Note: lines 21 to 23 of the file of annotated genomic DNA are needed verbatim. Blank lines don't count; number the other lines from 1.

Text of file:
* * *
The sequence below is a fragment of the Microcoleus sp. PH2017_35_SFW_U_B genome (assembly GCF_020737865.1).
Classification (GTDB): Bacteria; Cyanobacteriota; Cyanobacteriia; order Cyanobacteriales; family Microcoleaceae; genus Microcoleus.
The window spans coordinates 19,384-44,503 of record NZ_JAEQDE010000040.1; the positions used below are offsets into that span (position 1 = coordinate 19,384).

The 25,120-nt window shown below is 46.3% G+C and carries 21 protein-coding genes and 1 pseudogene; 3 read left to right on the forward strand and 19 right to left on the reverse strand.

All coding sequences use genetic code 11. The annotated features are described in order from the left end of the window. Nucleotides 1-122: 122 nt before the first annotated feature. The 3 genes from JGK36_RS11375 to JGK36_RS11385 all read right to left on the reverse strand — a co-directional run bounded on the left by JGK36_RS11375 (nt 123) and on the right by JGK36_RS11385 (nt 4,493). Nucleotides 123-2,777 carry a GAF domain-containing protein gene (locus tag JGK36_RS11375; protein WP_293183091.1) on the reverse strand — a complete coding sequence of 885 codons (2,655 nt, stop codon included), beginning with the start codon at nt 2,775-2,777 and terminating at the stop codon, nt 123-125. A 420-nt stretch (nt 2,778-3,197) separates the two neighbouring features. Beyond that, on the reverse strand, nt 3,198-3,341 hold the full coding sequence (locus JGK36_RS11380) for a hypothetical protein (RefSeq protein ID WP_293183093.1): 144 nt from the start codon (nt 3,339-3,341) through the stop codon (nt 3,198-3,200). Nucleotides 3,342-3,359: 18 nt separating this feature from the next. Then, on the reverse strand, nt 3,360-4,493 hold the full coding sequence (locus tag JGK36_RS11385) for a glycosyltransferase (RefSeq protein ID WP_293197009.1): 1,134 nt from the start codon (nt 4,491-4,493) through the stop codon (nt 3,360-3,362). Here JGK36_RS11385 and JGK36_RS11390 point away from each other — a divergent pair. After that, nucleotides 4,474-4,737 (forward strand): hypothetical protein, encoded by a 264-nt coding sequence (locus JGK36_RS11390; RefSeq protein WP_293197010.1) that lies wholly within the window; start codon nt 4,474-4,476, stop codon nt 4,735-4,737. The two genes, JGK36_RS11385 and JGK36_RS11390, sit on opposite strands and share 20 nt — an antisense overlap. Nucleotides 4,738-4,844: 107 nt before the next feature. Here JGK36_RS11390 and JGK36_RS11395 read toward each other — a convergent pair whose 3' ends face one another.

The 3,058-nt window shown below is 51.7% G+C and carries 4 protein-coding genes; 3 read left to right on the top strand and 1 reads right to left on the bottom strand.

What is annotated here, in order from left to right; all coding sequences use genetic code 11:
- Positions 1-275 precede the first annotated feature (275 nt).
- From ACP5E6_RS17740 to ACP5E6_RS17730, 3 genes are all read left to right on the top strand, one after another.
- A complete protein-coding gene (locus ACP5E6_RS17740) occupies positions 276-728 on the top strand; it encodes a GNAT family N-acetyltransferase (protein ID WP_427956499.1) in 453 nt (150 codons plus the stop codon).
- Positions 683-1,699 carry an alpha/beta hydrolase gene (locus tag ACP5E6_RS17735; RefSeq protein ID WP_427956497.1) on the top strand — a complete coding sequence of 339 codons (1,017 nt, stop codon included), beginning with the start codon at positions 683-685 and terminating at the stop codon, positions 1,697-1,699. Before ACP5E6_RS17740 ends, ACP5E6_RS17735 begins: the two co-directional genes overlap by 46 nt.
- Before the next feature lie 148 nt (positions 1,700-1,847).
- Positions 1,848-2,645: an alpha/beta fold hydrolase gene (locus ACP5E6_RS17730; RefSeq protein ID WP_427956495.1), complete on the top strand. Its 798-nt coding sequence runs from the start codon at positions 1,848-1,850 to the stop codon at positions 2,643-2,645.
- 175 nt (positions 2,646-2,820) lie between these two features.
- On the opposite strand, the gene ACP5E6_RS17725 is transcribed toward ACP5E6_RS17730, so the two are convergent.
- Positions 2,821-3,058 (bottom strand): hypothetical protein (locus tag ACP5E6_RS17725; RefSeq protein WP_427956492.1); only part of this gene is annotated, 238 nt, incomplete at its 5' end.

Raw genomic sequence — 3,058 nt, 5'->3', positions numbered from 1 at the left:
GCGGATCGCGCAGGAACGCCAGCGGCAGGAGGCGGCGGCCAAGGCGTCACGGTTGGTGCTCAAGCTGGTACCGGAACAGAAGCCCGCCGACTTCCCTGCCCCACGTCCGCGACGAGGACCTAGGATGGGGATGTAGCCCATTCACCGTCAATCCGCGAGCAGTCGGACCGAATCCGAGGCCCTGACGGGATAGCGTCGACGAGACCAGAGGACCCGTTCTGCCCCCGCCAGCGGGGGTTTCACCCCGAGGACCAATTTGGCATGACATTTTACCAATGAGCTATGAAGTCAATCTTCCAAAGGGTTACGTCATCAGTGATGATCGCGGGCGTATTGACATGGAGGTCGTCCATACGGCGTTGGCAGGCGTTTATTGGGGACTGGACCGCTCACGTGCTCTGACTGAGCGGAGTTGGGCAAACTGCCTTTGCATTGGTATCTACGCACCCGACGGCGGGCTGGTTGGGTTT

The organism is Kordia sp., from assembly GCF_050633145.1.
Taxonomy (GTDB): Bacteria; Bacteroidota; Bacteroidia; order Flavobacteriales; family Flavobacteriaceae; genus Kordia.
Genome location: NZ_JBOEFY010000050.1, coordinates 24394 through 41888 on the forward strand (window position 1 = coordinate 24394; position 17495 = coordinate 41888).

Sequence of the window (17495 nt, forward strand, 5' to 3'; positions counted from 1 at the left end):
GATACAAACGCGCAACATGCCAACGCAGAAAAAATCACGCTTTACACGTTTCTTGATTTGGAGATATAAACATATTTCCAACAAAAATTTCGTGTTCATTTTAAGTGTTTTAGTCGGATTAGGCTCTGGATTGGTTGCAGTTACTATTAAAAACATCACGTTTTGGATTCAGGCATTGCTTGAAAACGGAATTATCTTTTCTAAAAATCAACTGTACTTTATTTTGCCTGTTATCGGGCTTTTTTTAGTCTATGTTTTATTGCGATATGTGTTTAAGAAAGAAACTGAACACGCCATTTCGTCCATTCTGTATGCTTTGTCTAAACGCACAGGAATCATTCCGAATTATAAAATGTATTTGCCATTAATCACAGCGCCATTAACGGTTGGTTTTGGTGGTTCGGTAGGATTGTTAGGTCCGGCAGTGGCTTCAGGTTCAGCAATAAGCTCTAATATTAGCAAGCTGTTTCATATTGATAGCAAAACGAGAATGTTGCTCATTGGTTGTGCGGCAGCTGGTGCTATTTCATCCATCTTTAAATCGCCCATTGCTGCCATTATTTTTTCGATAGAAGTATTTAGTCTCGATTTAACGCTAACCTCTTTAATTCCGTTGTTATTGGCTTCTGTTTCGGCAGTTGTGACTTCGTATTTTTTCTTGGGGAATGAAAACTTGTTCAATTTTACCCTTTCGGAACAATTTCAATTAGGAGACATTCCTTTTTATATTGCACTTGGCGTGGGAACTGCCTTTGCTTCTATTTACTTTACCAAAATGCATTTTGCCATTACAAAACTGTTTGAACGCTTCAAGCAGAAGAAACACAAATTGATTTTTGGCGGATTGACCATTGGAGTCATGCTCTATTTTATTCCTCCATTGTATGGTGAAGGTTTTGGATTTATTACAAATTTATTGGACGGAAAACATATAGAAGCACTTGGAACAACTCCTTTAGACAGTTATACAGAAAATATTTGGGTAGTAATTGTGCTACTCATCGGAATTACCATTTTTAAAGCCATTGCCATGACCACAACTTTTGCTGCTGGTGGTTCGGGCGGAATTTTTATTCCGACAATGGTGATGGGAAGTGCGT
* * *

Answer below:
Genome location: NZ_JBOEFY010000050.1, coordinates 24394 through 41888 on the forward strand (window position 1 = coordinate 24394; position 17495 = coordinate 41888).

Sequence of the window (17495 nt, forward strand, 5' to 3'; positions counted from 1 at the left end):
GATACAAACGCGCAACATGCCAACGCAGAAAAAATCACGCTTTACACGTTTCTTGATTTGGAGATATAAACATATTTCCAACAAAAATTTCGTGTTCATTTTAAGTGTTTTAGTCGGATTAGGCTCTGGATTGGTTGCAGTTACTATTAAAAACATCACGTTTTGGATTCAGGCATTGCTTGAAAACGGAATTATCTTTTCTAAAAATCAACTGTACTTTATTTTGCCTGTTATCGGGCTTTTTTTAGTCTATGTTTTATTGCGATATGTGTTTAAGAAAGAAACTGAACACGCCATTTCGTCCATTCTGTATGCTTTGTCTAAACGCACAGGAATCATTCCGAATTATAAAATGTATTTGCCATTAATCACAGCGCCATTAACGGTTGGTTTTGGTGGTTCGGTAGGATTGTTAGGTCCGGCAGTGGCTTCAGGTTCAGCAATAAGCTCTAATATTAGCAAGCTGTTTCATATTGATAGCAAAACGAGAATGTTGCTCATTGGTTGTGCGGCAGCTGGTGCTATTTCATCCATCTTTAAATCGCCCATTGCTGCCATTATTTTTTCGATAGAAGTATTTAGTCTCGATTTAACGCTAACCTCTTTAATTCCGTTGTTATTGGCTTCTGTTTCGGCAGTTGTGACTTCGTATTTTTTCTTGGGGAATGAAAACTTGTTCAATTTTACCCTTTCGGAACAATTTCAATTAGGAGACATTCCTTTTTATATTGCACTTGGCGTGGGAACTGCCTTTGCTTCTATTTACTTTACCAAAATGCATTTTGCCATTACAAAACTGTTTGAACGCTTCAAGCAGAAGAAACACAAATTGATTTTTGGCGGATTGACCATTGGAGTCATGCTCTATTTTATTCCTCCATTGTATGGTGAAGGTTTTGGATTTATTACAAATTTATTGGACGGAAAACATATAGAAGCACTTGGAACAACTCCTTTAGACAGTTATACAGAAAATATTTGGGTAGTAATTGTGCTACTCATCGGAATTACCATTTTTAAAGCCATTGCCATGACCACAACTTTTGCTGCTGGTGGTTCGGGCGGAATTTTTATTCCGACAATGGTGATGGGAAGTGCGT